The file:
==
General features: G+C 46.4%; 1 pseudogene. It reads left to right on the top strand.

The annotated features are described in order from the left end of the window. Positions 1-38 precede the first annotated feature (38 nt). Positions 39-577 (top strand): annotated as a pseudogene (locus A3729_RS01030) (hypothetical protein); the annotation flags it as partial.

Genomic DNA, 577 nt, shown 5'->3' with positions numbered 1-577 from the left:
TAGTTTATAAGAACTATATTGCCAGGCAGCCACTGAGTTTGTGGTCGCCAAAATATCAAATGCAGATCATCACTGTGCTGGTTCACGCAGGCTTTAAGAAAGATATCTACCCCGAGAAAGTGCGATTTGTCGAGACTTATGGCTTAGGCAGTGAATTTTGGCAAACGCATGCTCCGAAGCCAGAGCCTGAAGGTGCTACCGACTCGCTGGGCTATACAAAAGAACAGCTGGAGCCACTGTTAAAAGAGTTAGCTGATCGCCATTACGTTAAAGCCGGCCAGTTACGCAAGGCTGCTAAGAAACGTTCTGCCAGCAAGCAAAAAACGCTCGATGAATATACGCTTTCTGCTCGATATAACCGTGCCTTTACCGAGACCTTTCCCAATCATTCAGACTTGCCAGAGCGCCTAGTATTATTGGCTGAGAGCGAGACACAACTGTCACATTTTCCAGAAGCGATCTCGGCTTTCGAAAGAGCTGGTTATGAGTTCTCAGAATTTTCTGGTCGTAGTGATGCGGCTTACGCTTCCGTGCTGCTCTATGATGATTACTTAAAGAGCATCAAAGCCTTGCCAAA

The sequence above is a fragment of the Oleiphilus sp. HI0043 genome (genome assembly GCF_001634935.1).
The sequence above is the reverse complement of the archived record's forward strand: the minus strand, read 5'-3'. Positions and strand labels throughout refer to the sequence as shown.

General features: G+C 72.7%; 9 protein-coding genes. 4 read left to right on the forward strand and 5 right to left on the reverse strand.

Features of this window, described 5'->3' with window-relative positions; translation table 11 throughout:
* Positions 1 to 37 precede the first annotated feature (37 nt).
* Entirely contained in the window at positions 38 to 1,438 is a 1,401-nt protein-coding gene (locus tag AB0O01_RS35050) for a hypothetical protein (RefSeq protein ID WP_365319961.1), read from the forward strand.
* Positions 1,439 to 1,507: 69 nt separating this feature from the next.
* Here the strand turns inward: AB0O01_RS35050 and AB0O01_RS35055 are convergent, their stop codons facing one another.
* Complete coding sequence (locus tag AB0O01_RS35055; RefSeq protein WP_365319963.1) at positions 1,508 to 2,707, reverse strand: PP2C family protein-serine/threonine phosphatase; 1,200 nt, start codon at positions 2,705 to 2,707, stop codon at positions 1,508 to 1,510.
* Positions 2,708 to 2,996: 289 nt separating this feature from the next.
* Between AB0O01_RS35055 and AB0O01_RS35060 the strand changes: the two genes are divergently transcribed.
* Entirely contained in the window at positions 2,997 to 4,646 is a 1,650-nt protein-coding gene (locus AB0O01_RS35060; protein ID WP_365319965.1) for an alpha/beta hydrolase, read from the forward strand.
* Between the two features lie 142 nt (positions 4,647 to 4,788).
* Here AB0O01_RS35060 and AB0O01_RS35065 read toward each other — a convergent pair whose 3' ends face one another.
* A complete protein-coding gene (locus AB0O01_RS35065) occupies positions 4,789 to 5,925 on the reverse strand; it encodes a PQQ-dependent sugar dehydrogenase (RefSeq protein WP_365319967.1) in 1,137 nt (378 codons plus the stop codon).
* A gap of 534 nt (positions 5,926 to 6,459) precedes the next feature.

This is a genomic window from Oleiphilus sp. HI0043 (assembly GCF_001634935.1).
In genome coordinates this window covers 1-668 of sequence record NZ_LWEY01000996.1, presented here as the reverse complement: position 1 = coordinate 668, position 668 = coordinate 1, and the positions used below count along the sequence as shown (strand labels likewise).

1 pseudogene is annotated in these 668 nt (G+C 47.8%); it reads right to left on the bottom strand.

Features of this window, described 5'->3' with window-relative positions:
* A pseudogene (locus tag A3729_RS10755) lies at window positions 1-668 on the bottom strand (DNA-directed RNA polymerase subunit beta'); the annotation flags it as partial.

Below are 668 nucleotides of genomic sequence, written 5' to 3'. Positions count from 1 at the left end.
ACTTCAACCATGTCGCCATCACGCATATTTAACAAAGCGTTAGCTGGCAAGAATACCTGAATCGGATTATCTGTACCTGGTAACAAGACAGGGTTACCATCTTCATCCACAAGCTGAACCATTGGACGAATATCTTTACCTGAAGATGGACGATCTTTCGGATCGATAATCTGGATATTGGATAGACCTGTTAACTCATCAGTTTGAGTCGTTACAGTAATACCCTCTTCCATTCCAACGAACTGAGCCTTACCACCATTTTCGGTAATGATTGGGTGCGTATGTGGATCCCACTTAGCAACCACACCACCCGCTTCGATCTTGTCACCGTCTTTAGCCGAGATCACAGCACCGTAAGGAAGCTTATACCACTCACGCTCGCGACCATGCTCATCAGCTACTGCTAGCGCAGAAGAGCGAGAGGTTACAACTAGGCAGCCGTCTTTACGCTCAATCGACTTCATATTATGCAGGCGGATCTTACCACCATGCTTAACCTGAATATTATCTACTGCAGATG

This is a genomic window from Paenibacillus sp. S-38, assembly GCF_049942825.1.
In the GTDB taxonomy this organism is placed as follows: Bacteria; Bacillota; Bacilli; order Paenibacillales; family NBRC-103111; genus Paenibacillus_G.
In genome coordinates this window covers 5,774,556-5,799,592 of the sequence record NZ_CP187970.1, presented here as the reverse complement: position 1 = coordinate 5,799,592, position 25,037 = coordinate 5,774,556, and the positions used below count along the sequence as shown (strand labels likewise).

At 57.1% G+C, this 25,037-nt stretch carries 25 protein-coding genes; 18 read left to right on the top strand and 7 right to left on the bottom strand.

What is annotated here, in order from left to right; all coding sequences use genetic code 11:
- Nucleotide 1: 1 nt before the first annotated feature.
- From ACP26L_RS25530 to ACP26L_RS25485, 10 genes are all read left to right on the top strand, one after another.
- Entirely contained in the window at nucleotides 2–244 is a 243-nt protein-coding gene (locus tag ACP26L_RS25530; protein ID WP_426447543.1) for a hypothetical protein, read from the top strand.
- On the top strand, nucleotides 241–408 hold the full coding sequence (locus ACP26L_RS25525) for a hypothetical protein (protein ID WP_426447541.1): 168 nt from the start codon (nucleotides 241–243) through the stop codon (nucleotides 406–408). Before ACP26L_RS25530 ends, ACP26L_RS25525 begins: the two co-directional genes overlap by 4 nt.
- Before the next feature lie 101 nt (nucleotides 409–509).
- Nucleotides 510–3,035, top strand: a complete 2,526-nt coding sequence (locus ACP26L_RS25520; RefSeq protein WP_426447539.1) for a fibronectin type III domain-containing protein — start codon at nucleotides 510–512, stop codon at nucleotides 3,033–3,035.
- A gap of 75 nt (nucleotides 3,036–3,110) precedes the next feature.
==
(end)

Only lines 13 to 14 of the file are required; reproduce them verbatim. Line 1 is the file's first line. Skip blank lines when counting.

* Complete coding sequence (locus tag AB0O01_RS35055; RefSeq protein WP_365319963.1) at positions 1,508 to 2,707, reverse strand: PP2C family protein-serine/threonine phosphatase; 1,200 nt, start codon at positions 2,705 to 2,707, stop codon at positions 1,508 to 1,510.
* Positions 2,708 to 2,996: 289 nt separating this feature from the next.